Title: All The Bright Places (2015)
Author: Jennifer Niven
Genre: Young Adult, Contemporary
Review: Violet Markey and Theodore Finch meet at one of the unlikeliest places possible: at the top of the bell tower. Both plagued by their own problems (Violet by the death of her older sister and Finch by, well, depression and other things), they find solace in each other. Over time, their relationship develops as they work on one of the most exciting geography projects I’ve ever stumbled upon: finding new, interesting places in their hometown of Indiana.
I’ve heard of All The Bright Places being similar to a John Green novel, and the premise is somewhat alike in some places with The Fault of Our Stars: two quirky teenagers (Violet and Theodore) bond over a literary figure (Virginia Woolf in this case). I didn’t really get that feeling from the writing style, though, which is good because (confession time) I’m not the biggest fan of Green’s writing.
“Listen, I’m the freak. I’m the weirdo. I’m the troublemaker. I start fights. I let people down. Don’t make Finch mad, whatever you do. Oh, there he goes again, in one of his moods. Moody Finch. Angry Finch. Unpredictable Finch. Crazy Finch. But I’m not a compilation of symptoms. Not a casualty of shitty parents and an even shittier chemical makeup. Not a problem. Not a diagnosis. Not an illness. Not something to be rescued. I’m a person.”
Instead, All The Bright Places is one of those books where I actually enjoyed that the story were told from Theodore’s and Violet’s points of view, which is very rare as I often feel like most stories aren’t fit to be told from two perspectives. Both these characters, however, have become very dear to me in the short time I spent with them and I loved hearing their sides of the story, whether it’s by themselves or with each other.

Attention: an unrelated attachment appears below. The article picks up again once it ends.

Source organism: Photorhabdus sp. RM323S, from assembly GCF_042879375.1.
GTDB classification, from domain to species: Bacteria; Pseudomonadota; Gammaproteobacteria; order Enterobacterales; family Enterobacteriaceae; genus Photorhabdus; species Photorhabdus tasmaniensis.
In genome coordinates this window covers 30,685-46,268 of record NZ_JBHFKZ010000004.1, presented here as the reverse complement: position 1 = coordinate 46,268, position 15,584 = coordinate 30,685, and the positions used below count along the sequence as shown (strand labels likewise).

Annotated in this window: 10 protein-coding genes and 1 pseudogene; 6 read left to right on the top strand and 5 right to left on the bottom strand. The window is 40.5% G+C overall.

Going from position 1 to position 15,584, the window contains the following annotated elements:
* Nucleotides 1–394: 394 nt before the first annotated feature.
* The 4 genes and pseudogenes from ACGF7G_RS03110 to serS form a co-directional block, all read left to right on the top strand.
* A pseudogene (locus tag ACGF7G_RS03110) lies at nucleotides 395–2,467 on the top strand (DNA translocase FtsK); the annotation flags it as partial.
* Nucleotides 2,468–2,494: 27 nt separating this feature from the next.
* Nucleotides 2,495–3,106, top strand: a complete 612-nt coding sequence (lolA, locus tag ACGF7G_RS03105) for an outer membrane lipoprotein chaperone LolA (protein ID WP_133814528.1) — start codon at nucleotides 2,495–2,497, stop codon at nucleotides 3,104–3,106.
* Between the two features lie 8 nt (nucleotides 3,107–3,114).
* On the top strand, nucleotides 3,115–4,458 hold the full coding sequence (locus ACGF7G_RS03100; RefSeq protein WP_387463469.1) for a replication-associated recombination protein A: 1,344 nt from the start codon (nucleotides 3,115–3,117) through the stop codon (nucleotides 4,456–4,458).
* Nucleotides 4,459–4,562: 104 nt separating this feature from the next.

Ultimately, Finch is the highlight of the novel for me. He’s a little bit reckless and all-around charming, and he basically lives on his own wavelength. There are so many different parts to him that he’s extremely, extremely well-characterised, so realistic in his contradictions that I absolutely love him.
“It’s my experience that people are a lot more sympathetic if they can see you hurting, and for the millionth time in my life I wish for measles or smallpox or some other easily understood disease just to make it easier on me and also on them.”
All The Bright Places tackles with some very serious issues, and at times, it can get a bit dark. Niven, however, deals with grief, depression and death in a very sensitive, respectful way, and some parts were very right-on in describing what it’s like to live with these things. I wish there are more books like this.
The ending is bittersweet. I personally like it and don’t like it at the same time, but I’ll say no more to avoid spoilers for those who have yet to read it… in which case, please do, because overall it’s a really great book and I’d love to trade thoughts with you!
May 19, 2016: Lowering my rating from 5 stars to 4 – it just didn’t warrant the full score when I compare it to my other five-star picks.